(7) the docket sheet of a case filed in a Maine state court in 1987, in which the Nutri/Systems diet plan was alleged to have caused the plaintiff's gallbladder disease and subsequent surgical removal; and
(8) the deposition of Nutri/System's national medical director, Stuart Shapiro, M.D., who testified that he began collecting articles relating to weight loss and gallbladder disease nearly a year prior to the IPO.
2. The Legal Standard

A material fact is "a fact which if it had been correctly stated or disclosed would have deterred or tended to deter the average prudent investor from purchasing the securities in question." Escott v. BarChris Construction Corp., 283 F. Supp. 643, 681 (S.D.N.Y.1968) (quoting In Re Charles A. Howard, 1 S.E.C. 6, 8 (1934)). The question, therefore, is whether disclosure of the above facts, or inferences drawn from them, would have deterred or tended to deter the average prudent investor *945 from purchasing Keegan's stock. Because the issue of materiality is a mixed question of law and fact, Defendants' motion for summary judgment cannot be granted if reasonable jurors could differ on the answer to this question. TSC Industries, Inc. v. Northway, Inc., 426 U.S. 438, 450, 96 S. Ct. 2126, 2132-33, 48 L. Ed. 2d 757 (1976).

In determining whether Plaintiffs' alleged omissions were "material," the Court must do more than determine the materiality of each specific fact listed above. The Court must also determine the materiality of inferences which may properly be drawn from the facts as a whole. For example, the Court cannot simply consider the fact of the Maine lawsuit in isolation. By itself, the existence of one personal injury lawsuit in the entire United States is clearly not a fact that would influence the average prudent investor. The Court must also consider whether the existence of a lawsuit in Maine, when considered with the other facts, leads to an inference which should have been disclosed in the prospectus.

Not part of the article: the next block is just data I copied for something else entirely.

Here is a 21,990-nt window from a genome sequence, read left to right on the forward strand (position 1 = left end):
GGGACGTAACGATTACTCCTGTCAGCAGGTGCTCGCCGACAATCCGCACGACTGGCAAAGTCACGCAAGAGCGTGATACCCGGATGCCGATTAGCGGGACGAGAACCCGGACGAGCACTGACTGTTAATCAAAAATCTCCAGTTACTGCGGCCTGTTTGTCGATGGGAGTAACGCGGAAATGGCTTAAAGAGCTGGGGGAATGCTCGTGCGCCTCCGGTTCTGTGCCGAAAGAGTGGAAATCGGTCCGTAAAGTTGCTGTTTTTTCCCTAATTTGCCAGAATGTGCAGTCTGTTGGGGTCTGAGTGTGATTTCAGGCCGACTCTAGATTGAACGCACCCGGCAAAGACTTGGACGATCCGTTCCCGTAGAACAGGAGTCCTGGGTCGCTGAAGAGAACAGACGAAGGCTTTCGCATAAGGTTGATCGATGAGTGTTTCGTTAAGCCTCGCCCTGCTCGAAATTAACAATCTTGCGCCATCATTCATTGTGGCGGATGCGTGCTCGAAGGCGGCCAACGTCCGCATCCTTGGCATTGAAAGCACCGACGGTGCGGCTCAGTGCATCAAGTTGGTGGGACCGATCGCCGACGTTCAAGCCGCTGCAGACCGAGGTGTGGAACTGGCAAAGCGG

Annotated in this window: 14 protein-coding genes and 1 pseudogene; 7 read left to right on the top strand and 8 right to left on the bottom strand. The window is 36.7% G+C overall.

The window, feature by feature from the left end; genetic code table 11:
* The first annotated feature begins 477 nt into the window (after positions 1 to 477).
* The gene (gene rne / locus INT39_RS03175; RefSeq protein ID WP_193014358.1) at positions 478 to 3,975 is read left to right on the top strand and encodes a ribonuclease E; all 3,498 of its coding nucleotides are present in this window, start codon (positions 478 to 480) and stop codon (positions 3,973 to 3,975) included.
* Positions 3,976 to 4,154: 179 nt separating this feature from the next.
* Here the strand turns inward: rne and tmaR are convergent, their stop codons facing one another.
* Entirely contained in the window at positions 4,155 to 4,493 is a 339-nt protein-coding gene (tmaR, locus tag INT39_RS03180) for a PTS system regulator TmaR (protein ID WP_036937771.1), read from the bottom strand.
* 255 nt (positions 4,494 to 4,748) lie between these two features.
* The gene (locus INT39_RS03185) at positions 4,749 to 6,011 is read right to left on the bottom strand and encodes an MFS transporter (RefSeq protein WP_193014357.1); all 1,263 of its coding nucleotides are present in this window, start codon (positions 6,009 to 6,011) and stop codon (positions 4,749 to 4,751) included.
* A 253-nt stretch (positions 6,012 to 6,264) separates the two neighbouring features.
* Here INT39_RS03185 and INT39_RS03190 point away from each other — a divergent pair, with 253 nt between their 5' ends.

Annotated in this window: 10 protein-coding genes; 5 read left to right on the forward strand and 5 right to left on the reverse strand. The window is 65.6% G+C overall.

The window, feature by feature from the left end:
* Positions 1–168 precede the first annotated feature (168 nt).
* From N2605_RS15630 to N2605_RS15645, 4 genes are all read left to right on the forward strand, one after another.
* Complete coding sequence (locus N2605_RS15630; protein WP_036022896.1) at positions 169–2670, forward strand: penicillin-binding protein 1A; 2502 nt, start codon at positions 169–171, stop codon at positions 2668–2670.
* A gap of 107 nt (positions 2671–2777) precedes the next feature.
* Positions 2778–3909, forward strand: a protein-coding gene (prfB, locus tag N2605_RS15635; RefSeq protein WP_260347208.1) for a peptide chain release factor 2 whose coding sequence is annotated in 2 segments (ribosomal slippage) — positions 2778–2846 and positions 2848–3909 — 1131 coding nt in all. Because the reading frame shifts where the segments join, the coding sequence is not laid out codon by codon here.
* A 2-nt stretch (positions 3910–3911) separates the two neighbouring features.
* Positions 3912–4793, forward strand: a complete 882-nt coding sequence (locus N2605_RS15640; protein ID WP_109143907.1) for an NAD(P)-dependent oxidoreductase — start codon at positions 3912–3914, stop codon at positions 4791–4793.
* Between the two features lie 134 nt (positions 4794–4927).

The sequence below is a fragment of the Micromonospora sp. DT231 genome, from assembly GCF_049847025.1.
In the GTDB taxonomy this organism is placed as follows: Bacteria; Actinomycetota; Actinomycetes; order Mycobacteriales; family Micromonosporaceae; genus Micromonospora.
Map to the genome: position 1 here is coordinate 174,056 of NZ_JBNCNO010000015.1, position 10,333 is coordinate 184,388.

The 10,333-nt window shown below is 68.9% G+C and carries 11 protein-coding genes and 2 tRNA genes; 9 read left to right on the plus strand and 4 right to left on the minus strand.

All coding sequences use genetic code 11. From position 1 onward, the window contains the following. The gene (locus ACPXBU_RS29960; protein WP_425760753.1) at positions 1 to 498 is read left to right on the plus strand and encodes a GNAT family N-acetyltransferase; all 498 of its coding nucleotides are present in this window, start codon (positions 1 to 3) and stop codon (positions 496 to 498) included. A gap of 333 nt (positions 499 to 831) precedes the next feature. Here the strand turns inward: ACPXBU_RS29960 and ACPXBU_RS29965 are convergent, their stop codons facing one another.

3. The Analysis of "Materiality"

As discussed above, Plaintiffs' empirical evidence does not lead to an inference that the Nutri/System diet plan causes or contributes to gallbladder disease. At most, this information required Defendants to include a statement that Nutri/System participants occasionally withdraw from the program for medical reasons. In fact, the prospectus contained this very statement. Prospectus, page 16.

Nor does Plaintiffs' empirical evidence lead to an inference that Nutri/System clients were likely to file personal injury lawsuits against Keegan. As noted above, the annual rate of gallbladder problems in the general population is greater than the annual rate demonstrated by Plaintiffs' evidence. Thus, there was no reason for Defendants to expect that those clients who suffered gallbladder problems would blame the Nutri/System diet plan. In fact, none of these clients ever filed personal injury claims against Keegan prior to the IPO.

Also noted above, the declaration of Plaintiffs' expert, Dr. Marks, contains no evidence of information available prior to the IPO suggesting a link between the Nutri/System diet plan and gallbladder disease. The medical studies cited by Dr. Marks involved either liquid diets of 500 calories per day or a peculiar class of obese dieters. These are the same studies collected by Dr. Shapiro, Nutri/System's national medical director. None of these studies has any relevance to the Nutri/System solid-food diet plan of 1,000 to 1,200 calories per day. Furthermore, no-one could predict, based on medical studies of 500-calorie liquid diets, that participants in 1,200-calorie solid-food diets would suffer gallbladder problems and file personal injury lawsuits against their weight-loss counselors. Therefore, since the medical studies cited by Dr. Marks and collected by Dr. Shapiro have no relevance to the Nutri/System plan, this information was immaterial and properly excluded from the prospectus.

The fact that no empirical evidence or medical information suggested a link between the Nutri/System diet plan and gallbladder disease is also relevant to whether Defendants were required to disclose the remaining information cited by Plaintiffs. If there had been one shred of medical authority or empirical evidence suggesting a connection between gallbladder disease and solid-food diet plans of 1,000 to 1,200 calories, a reasonable jury could find that an average prudent investor would be influenced by the existence of a single personal injury lawsuit, a legal advertisement, and a television show. However, absent any real support for the connection between gallbladder disease and the Nutri/System program, no prudent investor would change his investment plans solely because, on three isolated occasions, unresolved questions were raised regarding a possible health risk posed by the Nutri/System program.

The average prudent investor is aware that every company faces lawsuits of one type or another. The fact that one Nutri/System client out of nearly a million *946 filed a lawsuit claiming the diet plan caused his gallbladder problems would not concern the prudent investor, particularly since the out-of-court settlement left no indication whether the client's allegations had any basis in fact.